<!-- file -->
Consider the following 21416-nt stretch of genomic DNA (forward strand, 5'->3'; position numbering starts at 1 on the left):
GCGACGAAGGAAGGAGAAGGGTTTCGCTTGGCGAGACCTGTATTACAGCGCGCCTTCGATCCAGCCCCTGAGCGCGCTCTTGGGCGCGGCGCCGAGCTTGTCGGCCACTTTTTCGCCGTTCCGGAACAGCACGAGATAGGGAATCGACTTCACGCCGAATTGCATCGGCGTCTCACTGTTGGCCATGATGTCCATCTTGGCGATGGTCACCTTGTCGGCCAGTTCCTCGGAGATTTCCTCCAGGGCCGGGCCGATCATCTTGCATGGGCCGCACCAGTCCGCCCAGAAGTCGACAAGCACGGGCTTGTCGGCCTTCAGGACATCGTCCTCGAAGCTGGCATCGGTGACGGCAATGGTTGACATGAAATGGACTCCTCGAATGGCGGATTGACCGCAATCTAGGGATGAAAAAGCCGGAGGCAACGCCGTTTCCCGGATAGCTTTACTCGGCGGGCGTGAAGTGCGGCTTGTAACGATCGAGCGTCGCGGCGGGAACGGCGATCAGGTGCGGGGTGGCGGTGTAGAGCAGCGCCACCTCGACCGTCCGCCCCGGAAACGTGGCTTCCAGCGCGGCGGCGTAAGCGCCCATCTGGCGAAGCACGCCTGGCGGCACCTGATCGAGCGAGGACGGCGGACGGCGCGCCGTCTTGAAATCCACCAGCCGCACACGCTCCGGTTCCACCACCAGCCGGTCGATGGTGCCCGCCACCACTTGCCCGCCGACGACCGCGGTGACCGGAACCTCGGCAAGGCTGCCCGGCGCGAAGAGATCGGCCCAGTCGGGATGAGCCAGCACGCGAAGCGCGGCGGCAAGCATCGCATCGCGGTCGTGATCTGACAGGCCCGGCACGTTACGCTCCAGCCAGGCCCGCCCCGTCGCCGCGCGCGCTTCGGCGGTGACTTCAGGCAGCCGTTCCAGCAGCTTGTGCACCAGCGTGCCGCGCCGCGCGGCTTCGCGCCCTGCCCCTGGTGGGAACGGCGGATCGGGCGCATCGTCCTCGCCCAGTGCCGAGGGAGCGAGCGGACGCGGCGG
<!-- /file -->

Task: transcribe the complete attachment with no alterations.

Consider the following 21416-nt stretch of genomic DNA (forward strand, 5'->3'; position numbering starts at 1 on the left):
GCGACGAAGGAAGGAGAAGGGTTTCGCTTGGCGAGACCTGTATTACAGCGCGCCTTCGATCCAGCCCCTGAGCGCGCTCTTGGGCGCGGCGCCGAGCTTGTCGGCCACTTTTTCGCCGTTCCGGAACAGCACGAGATAGGGAATCGACTTCACGCCGAATTGCATCGGCGTCTCACTGTTGGCCATGATGTCCATCTTGGCGATGGTCACCTTGTCGGCCAGTTCCTCGGAGATTTCCTCCAGGGCCGGGCCGATCATCTTGCATGGGCCGCACCAGTCCGCCCAGAAGTCGACAAGCACGGGCTTGTCGGCCTTCAGGACATCGTCCTCGAAGCTGGCATCGGTGACGGCAATGGTTGACATGAAATGGACTCCTCGAATGGCGGATTGACCGCAATCTAGGGATGAAAAAGCCGGAGGCAACGCCGTTTCCCGGATAGCTTTACTCGGCGGGCGTGAAGTGCGGCTTGTAACGATCGAGCGTCGCGGCGGGAACGGCGATCAGGTGCGGGGTGGCGGTGTAGAGCAGCGCCACCTCGACCGTCCGCCCCGGAAACGTGGCTTCCAGCGCGGCGGCGTAAGCGCCCATCTGGCGAAGCACGCCTGGCGGCACCTGATCGAGCGAGGACGGCGGACGGCGCGCCGTCTTGAAATCCACCAGCCGCACACGCTCCGGTTCCACCACCAGCCGGTCGATGGTGCCCGCCACCACTTGCCCGCCGACGACCGCGGTGACCGGAACCTCGGCAAGGCTGCCCGGCGCGAAGAGATCGGCCCAGTCGGGATGAGCCAGCACGCGAAGCGCGGCGGCAAGCATCGCATCGCGGTCGTGATCTGACAGGCCCGGCACGTTACGCTCCAGCCAGGCCCGCCCCGTCGCCGCGCGCGCTTCGGCGGTGACTTCAGGCAGCCGTTCCAGCAGCTTGTGCACCAGCGTGCCGCGCCGCGCGGCTTCGCGCCCTGCCCCTGGTGGGAACGGCGGATCGGGCGCATCGTCCTCGCCCAGTGCCGAGGGAGCGAGCGGACGCGGCGG